Many a schoolyard daydream starts with the familiar query of what one might do with a million bucks. A house with a bowling alley? Lifetime supply of cookie dough ice cream, perhaps, or a team of nerds to do all your homework? No, the car-obsessed kid, of course, is headed straight for the perhaps most absurdly fast and luxurious street car money can buy—a Bugatti Chiron. But a million clams will only buy you a third of a Chiron, a car that is so synonymous with excess and hyperbole that it might as well use unicorn blood for oil instead of full synthetic.
OK, unicorns don’t exist. But is the reality of this monster much easier to swallow? The Chiron is an earthbound carbon-fiber ballistic missile that can go 261 mph courtesy of a 1500-hp, 8.0-liter W-16 engine with four turbochargers, all while carrying you, 14 cow hides worth of leather (yes, really), and a rapidly diminishing tank of premium unleaded. It is the absolute peak of what a hypercar can do without the aid of electric motors.
The Chiron manages these feats of extreme physics with equal parts ruthless German efficiency and aloof French nonchalance. On an empty California road, we stab the pale blue ENGINE button on the steering wheel to stir the quad-turbo behemoth behind our head, which rumbles to attention and settles into an even, clandestine idle. Switching the Chiron into Launch Control mode, we put our left foot on the brake, bring the engine up to 3000 rpm, and set off toward oblivion. By the time we can even think about how ungodly, stupidly quick this beast gets up to speed, it’s over. We’ve run out of straight road (and forgotten to breathe).
Ease on to the brakes, and our co-pilot, former Formula 1 driver Andy Wallace, lets on that the first run always suffers from a bit of heat soak, and that the second launch is where we’ll see the car’s full capability. Right. We’ll have to do this again, then. Once more—with a bellowing growl from its massive titanium exhaust—the Chiron is off like a private jet, turbocharger wastegates puffing with each instantaneous upshift like a quartet of NASA shuttle-sized Super Soakers simultaneously evacuating their water reserves. Zero to 60 happens in just 2.4 seconds in the Chiron, and it takes just 6.1 seconds to hit 124 mph. The dual-stage turbocharger system, in which only two of the turbos are running until the party becomes a foursome at 3800 rpm, provides a seamlessly and beautifully linear power delivery that well into the triple digits feels positively unending.
Somewhere between the blood departing our feet and the fear of swallowing our tongue, we once again run out of road and return to sane velocity. We barely went half as fast as the Chiron can muster when given enough room. Only through delimited sections of German autobahn or on a long, empty runway could you even make use of Bugatti’s special Top Speed ignition key, which allows drivers to pass the 236-mph base threshold and on to the full 261 mph limit.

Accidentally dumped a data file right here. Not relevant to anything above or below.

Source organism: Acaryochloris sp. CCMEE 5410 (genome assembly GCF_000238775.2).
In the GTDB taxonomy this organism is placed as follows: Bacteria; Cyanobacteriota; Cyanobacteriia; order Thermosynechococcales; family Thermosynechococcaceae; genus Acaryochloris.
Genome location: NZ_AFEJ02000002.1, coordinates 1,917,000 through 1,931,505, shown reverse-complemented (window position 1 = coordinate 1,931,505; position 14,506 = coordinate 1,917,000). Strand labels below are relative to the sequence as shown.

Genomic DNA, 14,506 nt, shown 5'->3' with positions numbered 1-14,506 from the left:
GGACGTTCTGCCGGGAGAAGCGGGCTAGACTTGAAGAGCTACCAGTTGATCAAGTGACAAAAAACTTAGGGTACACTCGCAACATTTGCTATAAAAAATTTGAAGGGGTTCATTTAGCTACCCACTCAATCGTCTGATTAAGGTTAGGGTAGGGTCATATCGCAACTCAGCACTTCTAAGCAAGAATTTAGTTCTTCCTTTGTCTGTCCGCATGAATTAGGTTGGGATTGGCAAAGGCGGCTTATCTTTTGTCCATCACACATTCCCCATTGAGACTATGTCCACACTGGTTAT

Despite its herculean capabilities, anyone with a pulse and an appetite for adrenaline can easily drive the Chiron. It’s totally approachable, requiring no special skills or secret handshakes. And unlike many high-performance cars that are only satisfying to drive near their limits, the Chiron is a treat at any speed. The steering surprises us most, in that it feels generously weighted yet not overly heavy, lacks any discernible dead spot, and transmits just the right information back through the steering wheel. For a car that pushes the scales past 4400 pounds, the Chiron feels surprisingly lithe. Owing to its electronically controlled, adaptive shocks, the Chiron rides beautifully over varying conditions of pavement, never betraying the ultra-stiffness of its fully carbon-fiber monocoque. It corners flat and with confidence when pushed hard. Outside of some turbocharger hiss, the cabin is sensory-deprivation-chamber silent. Rear visibility is nonexistent and the footwell for the driver is a bit snug, but otherwise there’s really nothing bad to say. (And for $3M, anything less would be unforgivable.) Even after you’ve checked off the hard acceleration box, the Chiron continues to endear and satisfy.
Then again, we can’t presume to understand the fabulous unreality that Chiron owners inhabit. None of these owners put aside extra money in a special jar on the fridge to one day finally afford a Bugatti; the average Chiron owner has a collection of 42 cars, 4.6 residences, 1.2 yachts, 2.7 private jets and—get this—3.6 helicopters. This car is a glorified designer handbag that can leave Hellcats in the dust. People in this world don’t bump into their neighbors at the grocery store.
And while no doubt the rich will continue to get richer, the number of Chirons planned for production is strictly limited to 500 units. While freshly-minted CEO and famously hardworking Stephan Winkelmann is pushing his new subjects in Molsheim to pursue ambitious projects like the track-focused Divo, he’s already admitted that this is the last go-round for the W-16, and that the Chiron’s replacement is all but destined for electric motors. That means the Chiron will truly be the last hypercar of its kind, something the market is already recognizing.
Two Chirons have thus far successfully sold at auction, for $3.7M and $4.1M apiece, while the older Veyron sells for $1.73M on average (depending on which variant). Modern Bugattis are so extreme, so expensive, so capable, and so rare that they’re essentially instant collectibles. But no matter what you think of its unspeakable price tag and wanton excess, the Chiron’s untouchable performance, impeccable materials, and complete ease of use delights at every turn. It deserves a poster on any kid’s bedroom wall.